10 Under-the-Radar MLB Trade Deadline Targets Who Could Help Contenders
The MLB trade deadline is not just about superstar players changing teams in blockbuster trades.
High-profile trade chips like Kris Bryant, Trevor Story and Max Scherzer will dominate the rumor mill and the headlines in the days leading up to the 2021 MLB trade deadline, but plenty of complementary players could also bolster a contender for the stretch run.
Here, we've highlighted 10 under-the-radar trade targets who could help contenders. It's a mix of quietly effective relief pitchers, underrated starting pitchers, versatile bench pieces and even a few former MLB contributors currently shining at the Triple-A level.
RP Andrew Chafin, Chicago Cubs
With Kris Bryant, Javier Baez, Anthony Rizzo and Craig Kimbrel all expected to hit the trade block, it's no surprise that under-the-radar lefty reliever Andrew Chafin hasn't received much attention.
However, he could be an extremely valuable addition to a contender's bullpen.
The 31-year-old has a 1.37 ERA, 0.74 WHIP and 8.5 K/9 with 17 holds in 42 appearances as one of the primary setup relievers in the Cubs bullpen.
He also has a $5.25 million mutual option for the 2022 season, so he could be more than just a two-month rental if he lands somewhere he feels comfortable.
The Cubs could consider packaging him alongside one of their stars, but he also stands on his own as a viable trade target for teams looking to add a quality southpaw to their relief corps.
RP Jharel Cotton, Texas Rangers
Once upon a time, Jharel Cotton was a promising young starter in the Oakland Athletics rotation.
Acquired from the 2016 deadline deal that sent Rich Hill and Josh Reddick to the Los Angeles Dodgers in 2016, he made his MLB debut that September and posted a 2.15 ERA and 0.82 WHIP in 29.1 innings spanning five starts.
He failed to duplicate that level of success the following year with a 5.58 ERA and 1.44 WHIP in 129 innings as a regular member of the Oakland rotation, but he was only 25 years old.
Unfortunately, injuries have since derailed his career. He missed all of 2018 recovering from Tommy John surgery and the bulk of 2019 recovering from hamstring surgery before spending the 2020 season at the Chicago Cubs alternate site.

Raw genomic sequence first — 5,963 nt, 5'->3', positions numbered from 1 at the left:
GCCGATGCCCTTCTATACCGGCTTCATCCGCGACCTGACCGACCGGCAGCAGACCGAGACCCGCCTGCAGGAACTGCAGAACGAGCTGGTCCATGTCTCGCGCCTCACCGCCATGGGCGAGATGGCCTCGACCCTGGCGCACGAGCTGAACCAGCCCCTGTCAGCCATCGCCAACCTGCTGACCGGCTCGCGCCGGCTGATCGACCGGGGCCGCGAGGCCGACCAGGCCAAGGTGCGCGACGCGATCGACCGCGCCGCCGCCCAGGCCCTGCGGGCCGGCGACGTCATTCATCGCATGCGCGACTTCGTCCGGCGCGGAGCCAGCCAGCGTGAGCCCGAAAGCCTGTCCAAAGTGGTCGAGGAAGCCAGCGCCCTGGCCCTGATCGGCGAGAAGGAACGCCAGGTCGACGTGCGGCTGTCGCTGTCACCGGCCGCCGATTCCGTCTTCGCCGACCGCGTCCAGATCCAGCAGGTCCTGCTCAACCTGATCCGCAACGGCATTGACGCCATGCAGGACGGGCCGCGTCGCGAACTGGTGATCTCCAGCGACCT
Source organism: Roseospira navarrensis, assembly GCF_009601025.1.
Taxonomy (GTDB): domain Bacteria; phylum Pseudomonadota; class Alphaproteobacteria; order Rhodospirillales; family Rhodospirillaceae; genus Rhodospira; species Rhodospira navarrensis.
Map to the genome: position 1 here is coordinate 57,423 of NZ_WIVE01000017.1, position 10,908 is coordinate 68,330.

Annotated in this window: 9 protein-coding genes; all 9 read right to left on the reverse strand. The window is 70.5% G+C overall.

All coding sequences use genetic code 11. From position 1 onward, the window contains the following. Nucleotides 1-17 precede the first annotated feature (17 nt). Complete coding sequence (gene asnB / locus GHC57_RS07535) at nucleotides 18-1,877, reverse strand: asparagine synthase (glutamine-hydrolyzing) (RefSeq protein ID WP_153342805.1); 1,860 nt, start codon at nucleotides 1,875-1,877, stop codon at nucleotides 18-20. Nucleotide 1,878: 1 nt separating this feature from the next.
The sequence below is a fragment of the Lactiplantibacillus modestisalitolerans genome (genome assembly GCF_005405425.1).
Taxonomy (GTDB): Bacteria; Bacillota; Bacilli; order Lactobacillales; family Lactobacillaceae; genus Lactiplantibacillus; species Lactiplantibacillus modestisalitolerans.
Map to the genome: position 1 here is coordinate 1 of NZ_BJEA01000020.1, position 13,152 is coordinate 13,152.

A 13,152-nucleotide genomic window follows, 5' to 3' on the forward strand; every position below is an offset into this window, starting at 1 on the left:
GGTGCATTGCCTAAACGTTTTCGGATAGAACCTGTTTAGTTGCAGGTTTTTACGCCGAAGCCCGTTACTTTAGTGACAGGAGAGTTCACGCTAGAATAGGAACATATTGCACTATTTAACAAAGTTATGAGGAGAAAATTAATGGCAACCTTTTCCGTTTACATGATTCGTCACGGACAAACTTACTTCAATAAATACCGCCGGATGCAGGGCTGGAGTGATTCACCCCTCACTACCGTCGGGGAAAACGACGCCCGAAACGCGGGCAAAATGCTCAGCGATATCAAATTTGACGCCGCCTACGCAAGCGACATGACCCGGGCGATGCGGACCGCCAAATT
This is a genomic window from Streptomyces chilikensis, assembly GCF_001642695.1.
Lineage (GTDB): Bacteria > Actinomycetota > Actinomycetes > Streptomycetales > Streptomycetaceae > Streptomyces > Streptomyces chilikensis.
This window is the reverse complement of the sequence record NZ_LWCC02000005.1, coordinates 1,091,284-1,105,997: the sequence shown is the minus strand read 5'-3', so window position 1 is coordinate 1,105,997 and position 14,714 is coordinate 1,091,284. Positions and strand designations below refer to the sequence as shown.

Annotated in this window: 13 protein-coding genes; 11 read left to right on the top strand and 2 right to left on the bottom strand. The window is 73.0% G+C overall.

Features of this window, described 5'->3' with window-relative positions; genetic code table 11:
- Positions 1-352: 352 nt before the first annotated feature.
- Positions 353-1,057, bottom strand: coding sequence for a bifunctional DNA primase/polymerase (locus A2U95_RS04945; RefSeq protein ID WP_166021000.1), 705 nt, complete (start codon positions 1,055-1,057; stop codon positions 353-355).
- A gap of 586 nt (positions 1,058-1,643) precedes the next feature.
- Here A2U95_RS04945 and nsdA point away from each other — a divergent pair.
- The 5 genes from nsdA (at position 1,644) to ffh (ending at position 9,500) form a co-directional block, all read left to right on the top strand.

The Texas Rangers signed him to a minor league deal during the offseason, and he has been lights out pitching primarily out of the bullpen at Triple-A Round Rock. The 29-year-old has a 3.08 ERA, 1.16 WHIP and a terrific 53-to-16 strikeout-to-walk ratio in 38 innings, and he has recorded more than three outs in 14 of his 22 appearances.
For a contender looking to add a low-cost, multi-inning bullpen arm, Cotton would be worth a flier as he looks to return to the majors.
RP John Curtiss, Miami Marlins
Miami Marlins closer Yimi Garcia is a prime candidate to be moved at the trade deadline, but he isn't the only member of their bullpen who can help a contender.
John Curtiss has been rock solid all season, posting a 2.72 ERA, 1.16 WHIP and 8.9 K/9 in 32 appearances, and he comes with the added appeal of recent postseason experience.
The 28-year-old was a member of the Tampa Bay Rays postseason roster last year, and he made seven combined appearances in the ALCS and World Series, posting a 2.35 ERA with one win and two holds. He even started Game 5 of the ALCS and worked 1.1 innings as an opener.
Despite his age and the fact that he has seen MLB action in each of the last five seasons, his time in the big leagues has been sporadic enough that he is still arbitration-eligible through the 2025 season.